Why Sugar Is So Bad for Your Teeth

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Why Sugar Is So Bad for Your Teeth

Many of us have to remind our kids, grandkids, and even ourselves that too much sugar will rot your teeth. While we all know that it’s bad for our dental health, what sugar actually does to our teeth isn’t as well known. If you’re having a hard time reducing your intake, understanding the severe effects sugar can have on teeth may help you commit to changing your diet. Let’s take a look at what makes sugar so bad for your teeth. 

The Effects of Sugar on Teeth

Technically, it’s not the sugar itself that’s so harmful to teeth. The damage comes from the destructive bacteria that form plaque. When the bacteria in your mouth consume sugar, they convert it into acids that weaken your tooth enamel and irritate your gums. The more sugar that you consume, the higher your risk of cavities, tooth infections, and gum disease—especially if you fail to brush and floss your teeth as often as you should. 

Consuming high amounts of sugar means creating a highly acidic environment in your mouth. And exposing your teeth to sugar for long periods of time, like sucking on hard candies or sipping on a soda, also leaves your teeth and gums more vulnerable to acid attacks from plaque.  

Sugar Leads to Cavities, Tooth Decay, and Gum Disease

Because sugar allows the bacteria that form plaque to thrive, they can rapidly reproduce and start building colonies. The longer that plaque sits on teeth, the more acid-producing bacteria there will be to eat away at your enamel. Over time, cavities will develop and your teeth will also be more susceptible to chips and cracks. 

Without treatment, cavities and cracks will only grow larger, allowing infectious bacteria to travel deep inside the tooth. This can cause significant pain if the infection reaches the soft dentin and sensitive pulp. It can also cause severe decay and tooth abscesses, which are extremely dangerous, because the harmful bacteria can travel to your brain

Plaque buildup also causes irritation and inflammation along the gumline, which can lead to periodontal disease. Also known as gum disease, periodontal disease is a chronic infection of the gums that quickly progresses without treatment. The bacteria can travel below the gums to attack the structures that support the teeth, eventually resulting in tooth loss. Gum disease also causes bleeding gums, which allows infectious bacteria to easily enter the bloodstream and start affecting other parts of the body.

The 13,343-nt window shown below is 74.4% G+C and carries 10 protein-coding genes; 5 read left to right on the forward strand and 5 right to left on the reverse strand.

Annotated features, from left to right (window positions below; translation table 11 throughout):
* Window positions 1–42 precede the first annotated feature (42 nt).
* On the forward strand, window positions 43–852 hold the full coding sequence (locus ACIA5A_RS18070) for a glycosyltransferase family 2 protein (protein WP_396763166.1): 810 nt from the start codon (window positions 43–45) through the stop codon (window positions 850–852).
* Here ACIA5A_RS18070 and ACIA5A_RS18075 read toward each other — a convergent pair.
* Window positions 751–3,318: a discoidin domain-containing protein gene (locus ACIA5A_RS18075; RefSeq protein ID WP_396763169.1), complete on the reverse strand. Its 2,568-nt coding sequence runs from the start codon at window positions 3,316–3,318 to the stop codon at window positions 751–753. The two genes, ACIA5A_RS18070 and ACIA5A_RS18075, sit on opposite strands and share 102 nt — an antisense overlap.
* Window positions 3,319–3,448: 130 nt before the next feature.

How to Protect Your Teeth from Sugar

1: Use Alternative Sweeteners

Whether you have a sweet tooth or use hard candies to cope with dry mouth, you don’t have to eliminate sweet treats entirely. Look for sugar-free products that contain xylitol, a plant-based sweetener that’s commonly used as a sugar substitute. Because the bad bacteria can’t eat xylitol, it will not contribute to plaque formation the way that sugar does. 

2: Maintain Good Oral Hygiene 

Even if you’re careful about limiting your sugar intake, reducing plaque buildup with daily brushing and flossing is crucial. Follow these tips to keep your mouth clean and healthy:

  • Brush your teeth twice a day with a soft-bristled toothbrush, for two minutes at a time.
  • Floss thoroughly every day, including around your braces or underneath dental bridges.
  • If you wear dentures, clean them daily and soak them overnight.
  • Avoid brushing your teeth right after consuming sugary or acidic foods and drinks—wait at least 30 minutes to give your saliva time to neutralize the acids.
  • Get your teeth professionally cleaned at least twice a year to thoroughly remove plaque and tartar buildup.

3: Stay Hydrated

Dehydration can lead to dry mouth and failure to produce enough saliva. Your mouth needs saliva to neutralize harmful acids and remineralize your teeth, so make sure to drink plenty of water throughout the day. Drinking water right after consuming sugar can help dilute the acids that bacteria produce, minimizing the damage. 

Keep Your Teeth Healthy with Regular Dental Checkups

From tooth decay to gum disease, sugar can wreak havoc on your mouth. But limiting your sugar intake simply isn’t enough. Having your teeth cleaned and examined by your dentist on a regular basis is essential in preventing cavities and gum disease. Dr. Saba and Associates in Sun Lakes will help you keep your smile bright and your mouth healthy with comprehensive preventive care. Call us at 480-895-2111 today to schedule an appointment. 


Images used under creative commons license – commercial use (1/8/2024). Photo by Rod Long on Unsplash